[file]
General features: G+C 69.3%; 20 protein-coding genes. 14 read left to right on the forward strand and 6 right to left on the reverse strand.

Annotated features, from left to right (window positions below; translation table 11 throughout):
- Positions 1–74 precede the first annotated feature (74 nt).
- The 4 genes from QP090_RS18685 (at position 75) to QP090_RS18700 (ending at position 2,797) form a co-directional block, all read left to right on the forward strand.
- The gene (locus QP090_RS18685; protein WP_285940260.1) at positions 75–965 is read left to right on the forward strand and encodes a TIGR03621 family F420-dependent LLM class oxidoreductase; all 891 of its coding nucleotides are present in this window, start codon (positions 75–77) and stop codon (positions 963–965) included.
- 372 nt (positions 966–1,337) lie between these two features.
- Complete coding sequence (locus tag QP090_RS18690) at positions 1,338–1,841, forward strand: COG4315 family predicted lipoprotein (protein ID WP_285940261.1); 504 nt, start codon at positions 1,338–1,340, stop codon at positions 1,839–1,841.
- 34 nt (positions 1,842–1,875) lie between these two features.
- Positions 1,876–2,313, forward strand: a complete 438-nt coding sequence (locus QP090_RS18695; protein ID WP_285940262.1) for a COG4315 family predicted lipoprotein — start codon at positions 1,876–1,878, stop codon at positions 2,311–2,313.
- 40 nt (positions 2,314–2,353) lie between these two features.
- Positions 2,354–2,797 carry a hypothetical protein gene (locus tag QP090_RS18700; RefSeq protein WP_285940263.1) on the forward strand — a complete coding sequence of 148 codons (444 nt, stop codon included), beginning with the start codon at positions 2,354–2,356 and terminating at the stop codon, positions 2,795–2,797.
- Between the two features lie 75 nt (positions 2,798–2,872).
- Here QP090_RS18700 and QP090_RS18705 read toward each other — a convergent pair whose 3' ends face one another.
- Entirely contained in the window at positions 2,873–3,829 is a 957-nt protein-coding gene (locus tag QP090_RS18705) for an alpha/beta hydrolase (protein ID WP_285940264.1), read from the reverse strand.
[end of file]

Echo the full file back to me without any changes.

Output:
General features: G+C 69.3%; 20 protein-coding genes. 14 read left to right on the forward strand and 6 right to left on the reverse strand.

Annotated features, from left to right (window positions below; translation table 11 throughout):
- Positions 1–74 precede the first annotated feature (74 nt).
- The 4 genes from QP090_RS18685 (at position 75) to QP090_RS18700 (ending at position 2,797) form a co-directional block, all read left to right on the forward strand.
- The gene (locus QP090_RS18685; protein WP_285940260.1) at positions 75–965 is read left to right on the forward strand and encodes a TIGR03621 family F420-dependent LLM class oxidoreductase; all 891 of its coding nucleotides are present in this window, start codon (positions 75–77) and stop codon (positions 963–965) included.
- 372 nt (positions 966–1,337) lie between these two features.
- Complete coding sequence (locus tag QP090_RS18690) at positions 1,338–1,841, forward strand: COG4315 family predicted lipoprotein (protein ID WP_285940261.1); 504 nt, start codon at positions 1,338–1,340, stop codon at positions 1,839–1,841.
- 34 nt (positions 1,842–1,875) lie between these two features.
- Positions 1,876–2,313, forward strand: a complete 438-nt coding sequence (locus QP090_RS18695; protein ID WP_285940262.1) for a COG4315 family predicted lipoprotein — start codon at positions 1,876–1,878, stop codon at positions 2,311–2,313.
- 40 nt (positions 2,314–2,353) lie between these two features.
- Positions 2,354–2,797 carry a hypothetical protein gene (locus tag QP090_RS18700; RefSeq protein WP_285940263.1) on the forward strand — a complete coding sequence of 148 codons (444 nt, stop codon included), beginning with the start codon at positions 2,354–2,356 and terminating at the stop codon, positions 2,795–2,797.
- Between the two features lie 75 nt (positions 2,798–2,872).
- Here QP090_RS18700 and QP090_RS18705 read toward each other — a convergent pair whose 3' ends face one another.
- Entirely contained in the window at positions 2,873–3,829 is a 957-nt protein-coding gene (locus tag QP090_RS18705) for an alpha/beta hydrolase (protein ID WP_285940264.1), read from the reverse strand.